QBD…basic approach

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Quality by Design (QbD)

Over the past three years, the US Food and Drug Administration has introduced the concept of Quality by Design (QbD), intended for improving quality assurance and control in pharmaceutical manufacturing. ICH Q8 defines quality as “The suitability of either a drug substance or drug product for its intended use. This term includes such attributes as the identity, strength, and purity.” ICH Q6A emphasizes the role of specifications stating that “Specifications are critical quality standards that are proposed and justified by the manufacturer and approved by regulatory authorities.” Woodcock defined a high quality drug product as a product free of contamination and reproducibly delivering the therapeutic benefit promised in the label to the consumer. This definition of product quality focuses on the performance of the drug product while the ICH definition focuses on specifications. To achieve a high quality product of predefined specification, QbD is a current terminology used in pharmaceutical industry. Pharmaceutical QbD is a systematic, scientific, risk-based, holistic and proactive approach to pharmaceutical development that begins with predefined objectives and emphases product and processes understanding and process control. It means designing and developing formulations and manufacturing processes to ensure predefined product quality objectives. QbD identifies characteristics that are critical to quality from the perspective of patients, translates them into the attributes that the drug product should possess, and establishes how the critical process parameters can be varied to consistently produce a drug product with the desired characteristics. In order to do this the relationships between formulation and manufacturing process variables (including drug substance and excipient attributes and process parameters) and product characteristics are established and sources of variability identified. This knowledge is then used to implement a flexible and robust manufacturing process that can adapt and produce a consistent product over time.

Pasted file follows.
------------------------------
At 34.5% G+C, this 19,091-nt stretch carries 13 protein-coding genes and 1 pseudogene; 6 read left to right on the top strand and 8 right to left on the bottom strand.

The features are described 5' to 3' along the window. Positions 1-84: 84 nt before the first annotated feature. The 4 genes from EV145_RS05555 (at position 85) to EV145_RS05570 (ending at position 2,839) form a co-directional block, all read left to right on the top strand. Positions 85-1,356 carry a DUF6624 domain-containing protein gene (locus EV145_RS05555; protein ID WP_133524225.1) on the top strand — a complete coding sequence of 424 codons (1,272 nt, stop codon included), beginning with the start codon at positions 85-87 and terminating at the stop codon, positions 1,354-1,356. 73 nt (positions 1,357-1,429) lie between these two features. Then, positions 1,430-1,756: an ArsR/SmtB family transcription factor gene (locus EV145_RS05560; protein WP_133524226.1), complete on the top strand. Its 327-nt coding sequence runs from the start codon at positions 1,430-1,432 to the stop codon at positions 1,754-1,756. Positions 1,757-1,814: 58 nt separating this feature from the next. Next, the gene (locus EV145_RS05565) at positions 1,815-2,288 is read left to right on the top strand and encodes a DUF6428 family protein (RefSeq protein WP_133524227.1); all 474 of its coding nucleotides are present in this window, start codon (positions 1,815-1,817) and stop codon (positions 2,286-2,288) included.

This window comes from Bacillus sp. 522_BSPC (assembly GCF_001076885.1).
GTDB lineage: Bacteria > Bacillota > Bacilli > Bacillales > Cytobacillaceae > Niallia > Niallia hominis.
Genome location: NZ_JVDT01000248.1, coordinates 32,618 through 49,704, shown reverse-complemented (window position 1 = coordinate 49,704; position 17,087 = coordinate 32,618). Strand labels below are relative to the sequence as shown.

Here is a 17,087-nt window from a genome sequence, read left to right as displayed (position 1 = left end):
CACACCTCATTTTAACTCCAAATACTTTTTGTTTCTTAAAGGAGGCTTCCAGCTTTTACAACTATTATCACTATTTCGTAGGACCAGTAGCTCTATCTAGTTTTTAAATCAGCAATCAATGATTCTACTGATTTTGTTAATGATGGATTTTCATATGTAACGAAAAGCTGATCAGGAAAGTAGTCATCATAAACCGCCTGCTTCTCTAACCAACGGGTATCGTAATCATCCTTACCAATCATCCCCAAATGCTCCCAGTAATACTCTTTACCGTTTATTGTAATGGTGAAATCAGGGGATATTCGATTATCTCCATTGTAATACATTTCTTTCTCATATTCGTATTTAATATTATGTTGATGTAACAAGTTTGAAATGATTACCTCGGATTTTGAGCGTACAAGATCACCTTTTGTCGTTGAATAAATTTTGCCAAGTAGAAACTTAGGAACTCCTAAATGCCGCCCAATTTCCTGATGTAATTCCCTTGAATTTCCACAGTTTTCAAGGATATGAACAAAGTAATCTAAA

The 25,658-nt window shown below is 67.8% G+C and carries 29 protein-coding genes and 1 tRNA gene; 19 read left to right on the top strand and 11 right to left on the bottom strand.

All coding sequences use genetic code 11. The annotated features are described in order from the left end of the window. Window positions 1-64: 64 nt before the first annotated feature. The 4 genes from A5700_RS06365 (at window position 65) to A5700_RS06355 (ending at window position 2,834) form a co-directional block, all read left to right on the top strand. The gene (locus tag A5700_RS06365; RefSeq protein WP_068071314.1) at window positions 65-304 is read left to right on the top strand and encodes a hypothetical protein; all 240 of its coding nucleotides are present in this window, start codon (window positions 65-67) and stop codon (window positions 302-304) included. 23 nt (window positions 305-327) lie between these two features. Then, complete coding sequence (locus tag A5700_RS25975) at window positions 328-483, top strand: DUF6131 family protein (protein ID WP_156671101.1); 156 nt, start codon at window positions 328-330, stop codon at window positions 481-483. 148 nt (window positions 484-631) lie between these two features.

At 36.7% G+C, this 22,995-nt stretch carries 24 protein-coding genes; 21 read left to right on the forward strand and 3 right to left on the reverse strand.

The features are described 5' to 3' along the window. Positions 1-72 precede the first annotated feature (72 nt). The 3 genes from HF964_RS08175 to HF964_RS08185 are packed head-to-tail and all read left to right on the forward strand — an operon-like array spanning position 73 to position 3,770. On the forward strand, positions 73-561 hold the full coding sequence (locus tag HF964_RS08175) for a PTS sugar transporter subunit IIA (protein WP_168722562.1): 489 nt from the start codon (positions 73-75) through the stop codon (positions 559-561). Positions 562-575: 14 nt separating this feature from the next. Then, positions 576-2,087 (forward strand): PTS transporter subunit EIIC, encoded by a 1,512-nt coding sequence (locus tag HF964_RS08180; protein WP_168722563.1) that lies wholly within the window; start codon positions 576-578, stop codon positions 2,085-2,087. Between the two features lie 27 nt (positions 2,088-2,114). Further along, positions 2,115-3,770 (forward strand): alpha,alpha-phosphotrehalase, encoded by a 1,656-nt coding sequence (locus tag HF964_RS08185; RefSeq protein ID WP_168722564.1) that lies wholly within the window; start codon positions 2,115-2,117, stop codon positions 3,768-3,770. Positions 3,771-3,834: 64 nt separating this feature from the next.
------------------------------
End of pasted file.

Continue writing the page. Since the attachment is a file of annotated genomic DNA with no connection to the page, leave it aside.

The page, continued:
USFDA perspective on quality by design

The adoption of quality by design (QbD) in the pharmaceutical industry is an evolving process. To facilitate the implementation of QbD, the US Food and Drug Administration launched a pilot program in 2005 to allow participating firms an opportunity to submit chemistry, manufacturing, and controls (CMC) information demonstrating application of QbD. FDA launched the CMC pilot in July 2005 to evaluate the utility of comprehensive Quality Overall Summary as part of a new drug application (NDA) and to implement new concepts such as QbD, design space, and real-time release contained in the International Conference on Harmonization’s guidance’s, Q8 Pharmaceutical Development and Management and the FDA process analytical technology (PAT) guidance PAT:A Framework for Innovative Pharmaceutical Development, Manufacturing and Quality Assurance. The pilot has allowed FDA and industry to work together to explore various ways to implement ICH Q8, ICH Q9, ICH Q10 and FDA PAT guidance. All these guidelines help the industries to achieve the desired state of product quality.

Following figure (1) shows the ICH quality road map to achieve desired state of quality.

Fig.1: ICH quality road map to achieve desired quality of product

It is expected that companies who adopt QbD, together with a quality system as described in the draft International Conference on Harmonization (ICH) Q10 document, “Pharmaceutical Quality Systems,” will achieve this “desired state” of pharmaceutical manufacturing. FDA outlines the following key elements of quality by design:

  • Target the product profile
  • Determine critical quality attributes (CQAs)